A second grader at Mesa's Franklin Northeast Elementary School who brought a loaded semi-automatic pistol to school and fired it on a school bus was suspended by the school's principal and could face further disciplinary action.
The student, an 8-year-old boy, told police he took the gun to school not because he was being bullied, but that "he was afraid" and that he didn't want anyone to "steal him," according to police documents. On the way home from school, the boy was manipulating the gun and it fired, shooting a bullet into the seat he was sitting in. The bus driver then took the gun away and it initally was turned over to police.
The boy had retrieved the gun from a case inside his parents' bedroom closet that had a lock on it, but the lock was not functional, according to Sgt. Ed Wessing, a Mesa police spokesman. Wessing said the boy did not "clearly understand" the hazards and dangers of taking the gun to school.
It wasn't clear why the boy was afraid or who he thought he was going to be abducted by, but the boy said he took the gun in case he needed to "strike" at them, according to the report.
When the officer asked him what he would do if someone tried to take him, the boy said he would "hit them with the gun," not fully understanding that he could shoot it, according to Detective Steve Berry, a Mesa police spokesman.
Neither the boy or his parents are facing charges involving the gun.
After speaking with the boy and his parents on Jan. 9, Franklin Northeast Principal Jeff Abrams decided to suspend the student for a period of up to 10 days and made a recommendation of further discipline which is expulsion per district policy, according to Helen Hollands, district spokeswoman. As of Friday, the boy still was not on campus, Hollands said. If he is expelled, he would not be allowed to return to the school for one year, according to the Mesa Unified District's policy which prohibits students from bringing weapons to school.
However, the governing board may, on a case-by-case basis, provide for a lesser disciplinary action after consideration of all relevant circumstances, according to provisions in the district's policies.
The principal's report on the matter will move on up the chain of command to the district's administration and remains under review before the district's governing board will decide whether to uphold expel the boy while it also considers options of how to discipline him if at all.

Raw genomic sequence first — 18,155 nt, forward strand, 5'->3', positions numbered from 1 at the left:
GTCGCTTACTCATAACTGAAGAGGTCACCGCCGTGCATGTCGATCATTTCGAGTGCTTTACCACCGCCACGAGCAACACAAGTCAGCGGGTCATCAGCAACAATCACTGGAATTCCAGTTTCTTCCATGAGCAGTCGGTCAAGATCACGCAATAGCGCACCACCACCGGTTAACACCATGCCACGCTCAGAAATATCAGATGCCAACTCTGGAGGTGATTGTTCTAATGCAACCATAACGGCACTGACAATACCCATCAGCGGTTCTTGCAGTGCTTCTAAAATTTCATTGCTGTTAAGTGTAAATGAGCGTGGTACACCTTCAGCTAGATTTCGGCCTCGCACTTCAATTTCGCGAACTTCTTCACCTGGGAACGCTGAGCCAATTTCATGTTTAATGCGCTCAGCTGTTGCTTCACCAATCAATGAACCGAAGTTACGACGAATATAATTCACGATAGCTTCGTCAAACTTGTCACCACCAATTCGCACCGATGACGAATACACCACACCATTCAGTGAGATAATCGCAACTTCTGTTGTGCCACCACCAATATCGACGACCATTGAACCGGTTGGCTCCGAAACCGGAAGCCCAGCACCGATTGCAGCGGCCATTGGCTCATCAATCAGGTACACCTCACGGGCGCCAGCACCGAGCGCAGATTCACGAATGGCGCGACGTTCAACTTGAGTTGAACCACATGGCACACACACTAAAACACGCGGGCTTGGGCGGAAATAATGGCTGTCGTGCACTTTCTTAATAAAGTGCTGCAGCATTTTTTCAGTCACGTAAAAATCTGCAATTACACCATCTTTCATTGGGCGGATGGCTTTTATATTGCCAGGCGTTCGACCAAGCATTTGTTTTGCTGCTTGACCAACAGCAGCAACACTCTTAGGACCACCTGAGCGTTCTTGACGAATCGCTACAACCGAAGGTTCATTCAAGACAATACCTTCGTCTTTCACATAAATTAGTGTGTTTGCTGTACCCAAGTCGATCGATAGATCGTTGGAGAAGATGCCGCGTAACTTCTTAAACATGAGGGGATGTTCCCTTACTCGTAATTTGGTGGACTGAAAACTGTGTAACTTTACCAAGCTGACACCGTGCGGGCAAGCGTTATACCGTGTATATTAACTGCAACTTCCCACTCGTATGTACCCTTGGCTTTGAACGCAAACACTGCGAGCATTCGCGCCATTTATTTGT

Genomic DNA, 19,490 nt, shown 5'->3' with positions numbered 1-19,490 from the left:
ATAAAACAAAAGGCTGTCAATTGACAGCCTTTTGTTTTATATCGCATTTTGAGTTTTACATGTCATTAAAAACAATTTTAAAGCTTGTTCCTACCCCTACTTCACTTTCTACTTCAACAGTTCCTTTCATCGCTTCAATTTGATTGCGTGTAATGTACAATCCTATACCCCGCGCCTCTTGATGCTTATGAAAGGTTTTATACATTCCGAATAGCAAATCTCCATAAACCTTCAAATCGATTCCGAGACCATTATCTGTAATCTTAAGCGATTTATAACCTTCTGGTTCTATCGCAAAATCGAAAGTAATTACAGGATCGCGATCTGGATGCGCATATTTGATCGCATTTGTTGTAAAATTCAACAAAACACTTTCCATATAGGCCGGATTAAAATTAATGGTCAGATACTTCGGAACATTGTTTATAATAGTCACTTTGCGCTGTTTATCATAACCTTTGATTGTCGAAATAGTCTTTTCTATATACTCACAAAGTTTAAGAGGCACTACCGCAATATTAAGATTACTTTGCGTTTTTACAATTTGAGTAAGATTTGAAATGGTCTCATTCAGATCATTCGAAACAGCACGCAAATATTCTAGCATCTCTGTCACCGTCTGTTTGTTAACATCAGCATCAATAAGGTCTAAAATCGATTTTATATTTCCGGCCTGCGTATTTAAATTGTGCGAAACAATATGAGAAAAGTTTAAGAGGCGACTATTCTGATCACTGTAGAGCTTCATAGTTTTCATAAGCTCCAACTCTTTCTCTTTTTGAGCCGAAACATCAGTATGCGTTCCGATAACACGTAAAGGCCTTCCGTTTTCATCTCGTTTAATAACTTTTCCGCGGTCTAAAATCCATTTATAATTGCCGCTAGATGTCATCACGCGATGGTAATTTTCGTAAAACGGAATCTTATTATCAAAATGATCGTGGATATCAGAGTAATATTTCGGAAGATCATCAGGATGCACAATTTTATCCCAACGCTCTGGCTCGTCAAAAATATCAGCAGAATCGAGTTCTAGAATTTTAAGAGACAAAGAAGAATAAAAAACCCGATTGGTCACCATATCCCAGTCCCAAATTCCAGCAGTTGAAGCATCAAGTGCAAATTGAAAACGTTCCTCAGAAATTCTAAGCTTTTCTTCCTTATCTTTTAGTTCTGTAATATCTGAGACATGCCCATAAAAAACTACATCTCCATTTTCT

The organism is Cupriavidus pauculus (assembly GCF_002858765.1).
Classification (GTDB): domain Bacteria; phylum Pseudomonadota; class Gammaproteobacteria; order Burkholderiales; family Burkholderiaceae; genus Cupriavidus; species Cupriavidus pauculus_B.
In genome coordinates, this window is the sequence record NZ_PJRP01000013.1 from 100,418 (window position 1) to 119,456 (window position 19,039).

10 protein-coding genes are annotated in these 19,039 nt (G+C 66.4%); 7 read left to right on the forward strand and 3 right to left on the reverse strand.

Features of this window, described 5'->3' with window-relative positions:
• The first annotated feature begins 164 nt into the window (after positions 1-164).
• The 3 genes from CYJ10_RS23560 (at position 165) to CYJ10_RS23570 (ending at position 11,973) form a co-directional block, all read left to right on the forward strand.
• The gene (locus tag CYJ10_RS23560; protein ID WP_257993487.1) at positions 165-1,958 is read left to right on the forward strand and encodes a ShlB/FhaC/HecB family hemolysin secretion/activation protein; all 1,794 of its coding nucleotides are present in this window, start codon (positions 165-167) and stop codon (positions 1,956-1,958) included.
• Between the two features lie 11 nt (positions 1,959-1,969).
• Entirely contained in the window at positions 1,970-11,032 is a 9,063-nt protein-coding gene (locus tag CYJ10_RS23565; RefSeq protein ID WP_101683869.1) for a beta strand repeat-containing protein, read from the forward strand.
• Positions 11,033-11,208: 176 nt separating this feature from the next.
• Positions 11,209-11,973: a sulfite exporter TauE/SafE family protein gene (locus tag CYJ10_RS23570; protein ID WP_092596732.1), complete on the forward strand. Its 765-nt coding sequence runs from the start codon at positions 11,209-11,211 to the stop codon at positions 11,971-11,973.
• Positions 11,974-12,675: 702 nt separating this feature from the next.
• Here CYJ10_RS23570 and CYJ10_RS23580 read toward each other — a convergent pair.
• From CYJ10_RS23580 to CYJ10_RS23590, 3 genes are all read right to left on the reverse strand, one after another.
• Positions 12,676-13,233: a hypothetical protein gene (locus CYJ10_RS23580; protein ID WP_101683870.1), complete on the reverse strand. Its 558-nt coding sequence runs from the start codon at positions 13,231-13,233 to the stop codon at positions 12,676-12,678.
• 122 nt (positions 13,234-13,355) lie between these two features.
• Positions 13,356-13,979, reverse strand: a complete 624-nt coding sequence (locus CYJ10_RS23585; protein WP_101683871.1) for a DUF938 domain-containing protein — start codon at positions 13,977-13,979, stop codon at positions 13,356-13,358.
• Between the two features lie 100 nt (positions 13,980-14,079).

Steve Peterson, the president of the district's governing board, told the Tribune on Friday that Mesa schools experiences about three incidents a year of students bringing weapons to school, mostly loaded guns; students who all have been expelled.
However, Hollands and Peterson said that the Jan. 6 incident involving the second grader was unique in the fact that an elementary school student had brought the gun to school; they added that each incident has its unique set of circumstances.
Members of the governing board have not yet received Abrams' initial report and recommendation, but will be looking at what leeway it could have since the governing board can make the final decision.
"This will be a tough decision," Peterson said. "There will be implications either way. "We want to make sure we're consistent with the school's policy but act within the options we have."
Mary Stencer, a former substitute teacher in Mesa, who currently is serving as a tutor, said she does not believe the boy should be expelled.
"I don't think that he should be expelled and not be able to go back to that school for a year," Stencer said. "I think the parents are more at fault because they didn't have the gun put away safely and probably need to give the boy better instruction on not taking being able to take certain things."
Hollands said, "Certainly, the district does not want this to drag out, so we plan to do this expeditiously but give the student due process."
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